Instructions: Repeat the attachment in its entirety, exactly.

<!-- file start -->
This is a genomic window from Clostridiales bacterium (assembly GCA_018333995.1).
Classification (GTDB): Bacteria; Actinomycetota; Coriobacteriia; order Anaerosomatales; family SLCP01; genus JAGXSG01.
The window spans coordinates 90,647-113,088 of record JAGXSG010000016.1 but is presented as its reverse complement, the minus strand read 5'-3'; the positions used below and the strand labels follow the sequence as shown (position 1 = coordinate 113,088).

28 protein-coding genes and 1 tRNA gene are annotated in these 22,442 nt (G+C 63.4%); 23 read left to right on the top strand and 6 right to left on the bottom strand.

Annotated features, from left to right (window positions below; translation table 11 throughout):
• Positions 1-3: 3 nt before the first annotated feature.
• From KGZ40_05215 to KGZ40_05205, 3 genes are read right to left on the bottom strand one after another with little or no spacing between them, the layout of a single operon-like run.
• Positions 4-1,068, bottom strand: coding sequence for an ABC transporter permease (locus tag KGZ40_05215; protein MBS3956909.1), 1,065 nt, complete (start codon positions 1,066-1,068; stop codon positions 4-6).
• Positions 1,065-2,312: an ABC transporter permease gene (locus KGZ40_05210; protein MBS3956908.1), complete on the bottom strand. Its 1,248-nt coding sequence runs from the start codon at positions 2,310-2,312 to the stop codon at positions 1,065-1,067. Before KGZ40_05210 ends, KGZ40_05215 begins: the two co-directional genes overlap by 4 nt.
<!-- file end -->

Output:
This is a genomic window from Clostridiales bacterium (assembly GCA_018333995.1).
Classification (GTDB): Bacteria; Actinomycetota; Coriobacteriia; order Anaerosomatales; family SLCP01; genus JAGXSG01.
The window spans coordinates 90,647-113,088 of record JAGXSG010000016.1 but is presented as its reverse complement, the minus strand read 5'-3'; the positions used below and the strand labels follow the sequence as shown (position 1 = coordinate 113,088).

28 protein-coding genes and 1 tRNA gene are annotated in these 22,442 nt (G+C 63.4%); 23 read left to right on the top strand and 6 right to left on the bottom strand.

Annotated features, from left to right (window positions below; translation table 11 throughout):
• Positions 1-3: 3 nt before the first annotated feature.
• From KGZ40_05215 to KGZ40_05205, 3 genes are read right to left on the bottom strand one after another with little or no spacing between them, the layout of a single operon-like run.
• Positions 4-1,068, bottom strand: coding sequence for an ABC transporter permease (locus tag KGZ40_05215; protein MBS3956909.1), 1,065 nt, complete (start codon positions 1,066-1,068; stop codon positions 4-6).
• Positions 1,065-2,312: an ABC transporter permease gene (locus KGZ40_05210; protein MBS3956908.1), complete on the bottom strand. Its 1,248-nt coding sequence runs from the start codon at positions 2,310-2,312 to the stop codon at positions 1,065-1,067. Before KGZ40_05210 ends, KGZ40_05215 begins: the two co-directional genes overlap by 4 nt.